DALLAS — A federal judge in Texas on Feb. 11 granted a billing company’s motion to dismiss an insurance company’s lawsuit for failure to state a claim under Federal Rule of Civil Procedure 12(b)(6), finding that the insurer’s negligent misrepresentation claim is time-barred and that its allegations of fraud are not pleaded with the required level of specificity.
WASHINGTON, D.C. — A federal judge in the District of Columbia on Jan. 28 granted the government’s request for an order requiring a convicted former insurance broker to forfeit $8.4 million, finding that the amount represented the gross proceeds of a scheme that involved him keeping inflated premiums he charged to clients for health care insurance policies.
SOUTH BEND, Ind. — An Indiana federal judge on Feb. 11 granted a homeowners insurer’s motion for summary judgment on a claim for bad faith after determining that no reasonable juror could find that that insurer acted in bad faith in handling the insureds’ fire damage claim.
ALBANY, N.Y. — A New York appeals court on Feb. 5 reversed a woman’s convictions for insurance fraud and submitting false business records after finding that the trial court judge should not have allowed an investigator to testify that he believed that the fire was intentionally set because the prejudice of the opinion outweighed its probative value.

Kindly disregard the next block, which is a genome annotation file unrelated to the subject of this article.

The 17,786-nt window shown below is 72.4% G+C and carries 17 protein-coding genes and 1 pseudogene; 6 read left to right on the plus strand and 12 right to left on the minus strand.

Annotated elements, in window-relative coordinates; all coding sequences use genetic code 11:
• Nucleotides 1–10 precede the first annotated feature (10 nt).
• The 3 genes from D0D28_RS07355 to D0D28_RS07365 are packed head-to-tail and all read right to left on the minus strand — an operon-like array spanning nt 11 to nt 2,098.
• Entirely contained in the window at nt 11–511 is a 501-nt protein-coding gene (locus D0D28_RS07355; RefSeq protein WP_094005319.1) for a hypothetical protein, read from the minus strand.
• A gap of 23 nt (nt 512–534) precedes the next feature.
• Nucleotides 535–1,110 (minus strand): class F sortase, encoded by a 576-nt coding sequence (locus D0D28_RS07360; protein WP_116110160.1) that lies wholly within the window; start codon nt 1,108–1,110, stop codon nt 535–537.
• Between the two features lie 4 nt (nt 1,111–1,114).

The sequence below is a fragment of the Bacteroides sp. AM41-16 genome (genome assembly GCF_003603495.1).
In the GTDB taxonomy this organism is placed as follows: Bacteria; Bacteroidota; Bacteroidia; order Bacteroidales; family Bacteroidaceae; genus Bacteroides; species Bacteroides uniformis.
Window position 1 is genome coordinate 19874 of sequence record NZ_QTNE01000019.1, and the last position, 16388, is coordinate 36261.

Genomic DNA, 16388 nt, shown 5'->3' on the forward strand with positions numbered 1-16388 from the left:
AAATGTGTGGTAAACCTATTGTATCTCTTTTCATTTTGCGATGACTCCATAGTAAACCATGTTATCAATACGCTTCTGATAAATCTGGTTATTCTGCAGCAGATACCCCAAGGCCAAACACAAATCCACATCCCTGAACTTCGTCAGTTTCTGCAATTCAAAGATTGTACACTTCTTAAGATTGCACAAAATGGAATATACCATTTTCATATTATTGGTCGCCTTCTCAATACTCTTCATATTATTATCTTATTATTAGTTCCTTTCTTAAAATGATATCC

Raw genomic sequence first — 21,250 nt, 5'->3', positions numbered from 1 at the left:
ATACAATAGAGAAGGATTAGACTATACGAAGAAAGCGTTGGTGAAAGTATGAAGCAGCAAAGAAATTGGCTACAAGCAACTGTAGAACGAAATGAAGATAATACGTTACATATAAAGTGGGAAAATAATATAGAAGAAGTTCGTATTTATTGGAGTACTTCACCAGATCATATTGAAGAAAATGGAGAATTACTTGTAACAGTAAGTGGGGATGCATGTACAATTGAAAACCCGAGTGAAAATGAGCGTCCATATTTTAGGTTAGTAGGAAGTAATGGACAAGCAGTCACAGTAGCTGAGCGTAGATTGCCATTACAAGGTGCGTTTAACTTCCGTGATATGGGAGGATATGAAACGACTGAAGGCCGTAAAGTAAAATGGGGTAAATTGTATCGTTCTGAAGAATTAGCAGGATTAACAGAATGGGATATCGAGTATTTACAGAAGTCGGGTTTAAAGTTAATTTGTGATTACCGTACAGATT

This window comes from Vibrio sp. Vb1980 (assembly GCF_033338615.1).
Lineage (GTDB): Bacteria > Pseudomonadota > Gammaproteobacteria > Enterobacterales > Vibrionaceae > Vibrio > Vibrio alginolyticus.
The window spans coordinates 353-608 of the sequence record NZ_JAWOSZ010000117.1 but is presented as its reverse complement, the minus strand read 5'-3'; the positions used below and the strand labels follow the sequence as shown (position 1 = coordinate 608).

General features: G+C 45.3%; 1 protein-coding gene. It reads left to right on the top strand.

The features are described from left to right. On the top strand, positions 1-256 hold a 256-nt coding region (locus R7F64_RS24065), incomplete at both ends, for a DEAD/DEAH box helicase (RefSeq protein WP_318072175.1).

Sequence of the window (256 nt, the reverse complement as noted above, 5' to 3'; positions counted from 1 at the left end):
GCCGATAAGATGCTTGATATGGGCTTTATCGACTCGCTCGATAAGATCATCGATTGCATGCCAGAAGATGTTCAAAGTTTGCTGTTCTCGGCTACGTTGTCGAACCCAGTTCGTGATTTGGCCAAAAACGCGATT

BALTIMORE — A federal judge in Maryland on Feb. 5 ordered the federal government to submit a bill of particulars detailing counts against a compounding pharmacy owner accused of violating the Anti-Kickback Statute (AKS) because the allegations in the superseding indictment involve 491 prescriptions and do not adequately prepare the defendant with enough information to prepare for trial.
ANN ARBOR, Mich. — An appeals court in Michigan on Feb. 4 affirmed a ruling awarding summary judgment to an insurer after finding that a medical provider’s suit seeking reimbursement for services provided to an individual injured in an automobile accident was barred by the doctrine of res judicata because a federal judge previously found that the insured’s policy should be rescinded and declared void ab initio based on a material misrepresentation in the policy application.